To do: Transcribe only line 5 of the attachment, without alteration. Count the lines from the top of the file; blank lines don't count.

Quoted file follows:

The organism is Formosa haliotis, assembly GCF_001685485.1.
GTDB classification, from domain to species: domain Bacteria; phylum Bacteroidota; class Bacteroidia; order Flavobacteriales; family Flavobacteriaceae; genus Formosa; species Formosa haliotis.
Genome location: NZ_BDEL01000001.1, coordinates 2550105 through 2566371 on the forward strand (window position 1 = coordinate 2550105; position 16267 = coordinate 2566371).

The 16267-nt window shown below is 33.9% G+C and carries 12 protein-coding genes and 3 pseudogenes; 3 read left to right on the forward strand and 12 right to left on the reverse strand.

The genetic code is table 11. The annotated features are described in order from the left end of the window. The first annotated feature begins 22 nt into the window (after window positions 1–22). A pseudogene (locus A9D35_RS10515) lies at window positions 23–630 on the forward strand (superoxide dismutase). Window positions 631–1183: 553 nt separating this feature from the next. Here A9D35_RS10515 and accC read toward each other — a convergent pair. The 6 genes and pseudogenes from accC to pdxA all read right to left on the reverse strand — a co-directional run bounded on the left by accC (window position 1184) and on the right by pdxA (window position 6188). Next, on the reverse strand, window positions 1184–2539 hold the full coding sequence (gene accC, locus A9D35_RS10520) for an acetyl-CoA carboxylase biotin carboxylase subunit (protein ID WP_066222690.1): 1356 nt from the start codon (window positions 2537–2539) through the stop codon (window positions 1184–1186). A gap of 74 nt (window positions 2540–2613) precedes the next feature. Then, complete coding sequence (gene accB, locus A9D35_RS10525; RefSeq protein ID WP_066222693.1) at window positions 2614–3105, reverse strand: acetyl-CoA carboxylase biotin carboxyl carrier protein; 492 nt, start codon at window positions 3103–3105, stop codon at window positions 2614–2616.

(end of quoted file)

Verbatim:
The genetic code is table 11. The annotated features are described in order from the left end of the window. The first annotated feature begins 22 nt into the window (after window positions 1–22). A pseudogene (locus A9D35_RS10515) lies at window positions 23–630 on the forward strand (superoxide dismutase). Window positions 631–1183: 553 nt separating this feature from the next. Here A9D35_RS10515 and accC read toward each other — a convergent pair. The 6 genes and pseudogenes from accC to pdxA all read right to left on the reverse strand — a co-directional run bounded on the left by accC (window position 1184) and on the right by pdxA (window position 6188). Next, on the reverse strand, window positions 1184–2539 hold the full coding sequence (gene accC, locus A9D35_RS10520) for an acetyl-CoA carboxylase biotin carboxylase subunit (protein ID WP_066222690.1): 1356 nt from the start codon (window positions 2537–2539) through the stop codon (window positions 1184–1186). A gap of 74 nt (window positions 2540–2613) precedes the next feature. Then, complete coding sequence (gene accB, locus A9D35_RS10525; RefSeq protein ID WP_066222693.1) at window positions 2614–3105, reverse strand: acetyl-CoA carboxylase biotin carboxyl carrier protein; 492 nt, start codon at window positions 3103–3105, stop codon at window positions 2614–2616.